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Readers' Letters

Readers' Letters

Editorial comment: It isn't enought just to pledge opposition

PUBLISHED: 15:00 25 April 2018

The panel debates at the Gazette's local elections hustings at St Mary's Church. From left, Cllr Caroline Russell, Nick Wakeling, editor Ramzy Alwakeel, Edward Waldegrave and Cllr Richard Watts. Picture: POLLY HANCOCK

The panel debates at the Gazette's local elections hustings at St Mary's Church. From left, Cllr Caroline Russell, Nick Wakeling, editor Ramzy Alwakeel, Edward Waldegrave and Cllr Richard Watts. Picture: POLLY HANCOCK

Archant

It's not often Labour's town hall leader Cllr Richard Watts praises Islington Conservatives.

But at the Gazette hustings on Monday night, he was happy to do just that. Especially because it came at the expense of Labour’s true rivals in Islington: the Greens and Lib Dems.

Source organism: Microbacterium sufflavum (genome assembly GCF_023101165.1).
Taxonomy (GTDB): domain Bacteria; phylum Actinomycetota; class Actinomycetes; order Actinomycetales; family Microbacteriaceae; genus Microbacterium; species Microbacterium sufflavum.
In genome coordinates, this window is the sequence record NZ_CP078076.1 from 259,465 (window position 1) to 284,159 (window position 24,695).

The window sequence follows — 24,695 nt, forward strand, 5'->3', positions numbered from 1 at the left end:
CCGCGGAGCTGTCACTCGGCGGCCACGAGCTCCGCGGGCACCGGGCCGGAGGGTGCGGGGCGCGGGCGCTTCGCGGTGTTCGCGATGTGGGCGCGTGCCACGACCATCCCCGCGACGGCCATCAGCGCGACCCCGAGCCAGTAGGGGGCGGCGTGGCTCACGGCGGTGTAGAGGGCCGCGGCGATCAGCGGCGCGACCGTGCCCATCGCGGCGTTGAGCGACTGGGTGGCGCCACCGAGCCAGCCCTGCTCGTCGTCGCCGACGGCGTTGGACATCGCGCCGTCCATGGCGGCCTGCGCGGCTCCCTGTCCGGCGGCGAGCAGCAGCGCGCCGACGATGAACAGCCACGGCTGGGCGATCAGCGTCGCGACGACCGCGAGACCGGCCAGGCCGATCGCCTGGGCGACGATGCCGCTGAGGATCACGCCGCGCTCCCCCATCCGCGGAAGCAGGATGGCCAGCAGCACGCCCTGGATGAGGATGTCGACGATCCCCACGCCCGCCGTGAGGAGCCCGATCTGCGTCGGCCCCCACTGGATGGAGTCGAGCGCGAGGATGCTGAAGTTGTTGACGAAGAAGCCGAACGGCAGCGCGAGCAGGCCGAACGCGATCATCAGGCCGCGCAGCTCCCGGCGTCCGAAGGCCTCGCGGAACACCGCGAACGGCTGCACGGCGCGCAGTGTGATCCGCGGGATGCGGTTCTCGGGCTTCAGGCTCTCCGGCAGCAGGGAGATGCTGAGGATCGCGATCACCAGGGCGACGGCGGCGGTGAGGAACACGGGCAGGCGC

“It’s an enormous pity,” Cllr Watts sighed, “that there are only two parties on this platform who are taking the job of coming up with a set of policies for the future of this borough seriously – us and the Conservatives.

“The Tory ones are crackers but to be fair to them, at least they have tried. The Green Party effort of just having 10 pops at us in their manifesto, and a 345-word press release from the Liberal Democrats, really isn’t what the people of this borough need to make a proper choice.”

It was obviously political point scoring, but does Cllr Watts have a point? Whatever you think of the Conservatives’ astonishing plan to relocate primary schools on main roads, at least its manifesto was written with a view to governing – however unlikely that is. The Labour manifesto was a sleek 40-page book totalling 15,000 words.

Anyone who sees the Green and Lib Dem manifestos without prior knowledge of Islington politics would be forgiven for thinking they aren’t taking the May 3 poll seriously.

Of course, that isn’t the case at all. No councillor works harder than sole opposition Green Caroline Russell. And despite having zero councillors, the Lib Dems (especially Terry Stacy) have been an important campaigning voice in times where Labour policy goes astray.

But when both parties look back at the elections after May 3, might they wonder if they were better off writing manifestos to govern Islington, rather than just a plan to oppose Labour?

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